Bucharest On the Road

Bucharest, Romania
Bucharest - a city with a heavy past. She was once Vlad the Impaler's summer residence, and is steeped in turbulent history, invasions, World War bombings, and of course, the original Vampire's darker heritage. In the 1930s, Bucharest claimed her glory years, and was also known as the 'Paris of the East'. The late 60s to 80s was instead shadowed by Nicolae Ceausescu’s dark years of dictatorship.

But enough of yesterday - in Bucharest, it’s all about looking forward, and now.

Recently, Bucharest has been gaining a reputation as a heady new European city in the making. Her pending entry into the European Union for 2007 has changed things tenfold. Emerging from darker communist days and a tyrannical ruler, Bucharest is slowly regaining her glory status. The vibrant cityscape offers culture in bucket-loads, and her quirky character will have you itching to discover more. She hasn’t been described as crazy beautiful for no reason!

After all, while Bucharest is looking forward, those rough edges, throwbacks from a turbulent history are what really make her unique. On her streets you’ll find remnants of a Communist era alongside Grand Belle Epoque buildings on wide, tree lined boulevards, and run down areas jostling for space next to the world’s biggest public office (and monument to megalomaniac ex-dictator).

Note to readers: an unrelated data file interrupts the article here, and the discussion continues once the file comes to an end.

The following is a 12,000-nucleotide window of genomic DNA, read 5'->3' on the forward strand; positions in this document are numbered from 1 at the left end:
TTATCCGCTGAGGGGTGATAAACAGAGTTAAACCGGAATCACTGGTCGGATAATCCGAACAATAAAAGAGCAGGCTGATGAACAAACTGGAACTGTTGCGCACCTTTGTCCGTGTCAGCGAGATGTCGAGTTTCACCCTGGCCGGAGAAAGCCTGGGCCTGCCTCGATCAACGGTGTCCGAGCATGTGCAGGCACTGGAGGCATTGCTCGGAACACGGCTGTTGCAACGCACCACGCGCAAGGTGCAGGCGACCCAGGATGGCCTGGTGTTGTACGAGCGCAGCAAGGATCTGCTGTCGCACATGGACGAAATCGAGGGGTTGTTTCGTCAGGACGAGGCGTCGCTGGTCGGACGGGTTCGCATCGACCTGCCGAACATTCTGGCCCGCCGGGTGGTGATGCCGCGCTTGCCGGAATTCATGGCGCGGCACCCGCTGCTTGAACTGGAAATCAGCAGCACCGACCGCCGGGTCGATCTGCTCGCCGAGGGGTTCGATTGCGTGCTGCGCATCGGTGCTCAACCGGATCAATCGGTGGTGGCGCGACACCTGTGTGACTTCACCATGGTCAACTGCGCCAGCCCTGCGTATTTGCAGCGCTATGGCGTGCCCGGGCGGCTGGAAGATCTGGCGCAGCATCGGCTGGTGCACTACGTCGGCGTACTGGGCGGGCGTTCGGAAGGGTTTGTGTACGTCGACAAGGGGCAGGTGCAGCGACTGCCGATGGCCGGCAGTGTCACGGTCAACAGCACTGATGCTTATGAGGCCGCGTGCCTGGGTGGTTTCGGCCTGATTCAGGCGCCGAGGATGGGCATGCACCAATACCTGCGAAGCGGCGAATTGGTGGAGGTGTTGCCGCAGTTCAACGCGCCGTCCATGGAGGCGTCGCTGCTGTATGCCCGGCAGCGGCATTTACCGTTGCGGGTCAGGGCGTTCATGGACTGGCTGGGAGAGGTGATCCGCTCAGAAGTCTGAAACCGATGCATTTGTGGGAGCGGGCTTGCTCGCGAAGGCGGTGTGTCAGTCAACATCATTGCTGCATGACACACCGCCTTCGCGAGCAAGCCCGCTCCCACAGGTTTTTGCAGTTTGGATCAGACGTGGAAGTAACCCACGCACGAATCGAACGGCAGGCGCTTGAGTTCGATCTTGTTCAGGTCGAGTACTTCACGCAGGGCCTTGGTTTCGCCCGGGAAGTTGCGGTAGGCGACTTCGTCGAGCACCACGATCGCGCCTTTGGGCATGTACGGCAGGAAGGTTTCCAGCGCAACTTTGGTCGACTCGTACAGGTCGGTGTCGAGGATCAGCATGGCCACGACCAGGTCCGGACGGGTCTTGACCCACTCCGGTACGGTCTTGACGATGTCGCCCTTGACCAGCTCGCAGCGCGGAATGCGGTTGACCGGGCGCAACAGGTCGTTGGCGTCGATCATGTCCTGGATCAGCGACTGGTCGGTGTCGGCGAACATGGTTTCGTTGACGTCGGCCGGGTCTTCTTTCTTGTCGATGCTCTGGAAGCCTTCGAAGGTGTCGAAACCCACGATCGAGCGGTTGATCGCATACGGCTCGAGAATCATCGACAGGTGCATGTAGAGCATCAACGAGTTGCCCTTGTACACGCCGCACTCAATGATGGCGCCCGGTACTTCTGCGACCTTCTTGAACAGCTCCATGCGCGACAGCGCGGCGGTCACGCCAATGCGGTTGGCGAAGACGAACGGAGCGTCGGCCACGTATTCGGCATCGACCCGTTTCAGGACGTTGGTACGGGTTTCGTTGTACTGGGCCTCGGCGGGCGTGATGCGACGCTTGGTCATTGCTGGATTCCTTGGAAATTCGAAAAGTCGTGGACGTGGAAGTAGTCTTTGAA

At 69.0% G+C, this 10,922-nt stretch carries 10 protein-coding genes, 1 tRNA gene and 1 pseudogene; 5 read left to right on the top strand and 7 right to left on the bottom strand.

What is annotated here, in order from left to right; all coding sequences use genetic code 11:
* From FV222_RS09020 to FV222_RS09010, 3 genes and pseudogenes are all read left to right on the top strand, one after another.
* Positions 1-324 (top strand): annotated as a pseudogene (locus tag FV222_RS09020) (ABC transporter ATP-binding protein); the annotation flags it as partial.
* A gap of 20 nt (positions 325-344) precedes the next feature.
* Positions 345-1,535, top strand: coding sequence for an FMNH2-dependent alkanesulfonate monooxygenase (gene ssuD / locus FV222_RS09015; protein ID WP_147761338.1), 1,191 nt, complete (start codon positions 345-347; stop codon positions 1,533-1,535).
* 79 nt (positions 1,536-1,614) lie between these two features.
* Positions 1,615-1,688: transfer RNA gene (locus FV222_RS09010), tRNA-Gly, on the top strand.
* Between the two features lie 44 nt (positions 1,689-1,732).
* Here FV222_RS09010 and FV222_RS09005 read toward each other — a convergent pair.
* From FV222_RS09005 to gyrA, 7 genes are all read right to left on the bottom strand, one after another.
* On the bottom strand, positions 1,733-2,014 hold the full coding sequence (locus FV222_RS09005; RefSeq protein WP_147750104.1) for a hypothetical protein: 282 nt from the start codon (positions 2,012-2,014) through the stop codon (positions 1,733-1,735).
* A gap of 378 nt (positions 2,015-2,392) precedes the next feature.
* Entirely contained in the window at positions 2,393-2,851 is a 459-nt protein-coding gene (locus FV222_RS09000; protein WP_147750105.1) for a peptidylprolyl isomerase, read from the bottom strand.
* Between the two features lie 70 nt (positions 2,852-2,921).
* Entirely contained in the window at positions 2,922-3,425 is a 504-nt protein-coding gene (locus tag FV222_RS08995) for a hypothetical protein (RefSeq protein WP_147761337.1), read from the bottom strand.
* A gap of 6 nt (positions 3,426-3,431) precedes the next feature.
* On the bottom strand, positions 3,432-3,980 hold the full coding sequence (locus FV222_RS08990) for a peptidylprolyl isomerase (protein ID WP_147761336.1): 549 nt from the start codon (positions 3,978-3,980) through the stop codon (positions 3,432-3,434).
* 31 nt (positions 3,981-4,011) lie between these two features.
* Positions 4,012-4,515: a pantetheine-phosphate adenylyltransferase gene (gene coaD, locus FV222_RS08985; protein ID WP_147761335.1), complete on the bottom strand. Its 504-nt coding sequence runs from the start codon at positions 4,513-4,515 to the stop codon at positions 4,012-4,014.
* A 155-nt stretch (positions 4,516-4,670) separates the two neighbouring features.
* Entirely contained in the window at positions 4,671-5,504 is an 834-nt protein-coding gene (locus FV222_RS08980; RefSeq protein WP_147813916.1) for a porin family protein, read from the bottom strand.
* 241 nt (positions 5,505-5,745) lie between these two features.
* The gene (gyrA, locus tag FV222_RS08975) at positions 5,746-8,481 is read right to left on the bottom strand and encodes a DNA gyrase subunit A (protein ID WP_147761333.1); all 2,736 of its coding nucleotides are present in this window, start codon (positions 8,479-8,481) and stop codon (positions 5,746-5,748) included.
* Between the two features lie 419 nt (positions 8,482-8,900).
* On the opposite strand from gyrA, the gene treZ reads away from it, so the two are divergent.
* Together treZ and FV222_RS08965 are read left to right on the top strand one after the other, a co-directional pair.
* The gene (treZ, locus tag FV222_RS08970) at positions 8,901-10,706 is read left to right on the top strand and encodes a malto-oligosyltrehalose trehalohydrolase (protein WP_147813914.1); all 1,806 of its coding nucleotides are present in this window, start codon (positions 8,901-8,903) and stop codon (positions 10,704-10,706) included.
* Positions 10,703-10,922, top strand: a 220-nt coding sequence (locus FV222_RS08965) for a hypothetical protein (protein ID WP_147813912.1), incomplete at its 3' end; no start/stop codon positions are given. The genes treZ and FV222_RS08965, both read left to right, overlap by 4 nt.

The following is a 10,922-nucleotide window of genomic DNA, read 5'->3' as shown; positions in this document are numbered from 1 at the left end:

Bucharest is full of architectural gems, from neoclassical, Byzantine and art nouveau to beaux arts and unsurprising communist blocks. You’ll find grand examples on the Calea Victoriei, Bucharest’s main artery, a wide, tree-lined boulevard. On the Lipscari St, the old garment district, you’ll find examples of architecture spanning over 6 centuries. Dig further into her past and visit old Dracula at the Curtea Veche, and old fortress of Vlad the Impalers built in 1459.

But there’s nothing like the megalomaniac glory of Ceausescu and his grand Palace of Parliament, now standing practically empty. This is Bucharest’s main attraction, and oddly fascinating if you stop to think about the sacrifices the people made for lavish marble and crystal rooms. This is the world second largest ‘office’ building, and is filled with marble edifices, crystal chandeliers and a reception hall designed with an open roof. For helicopter landings (of course).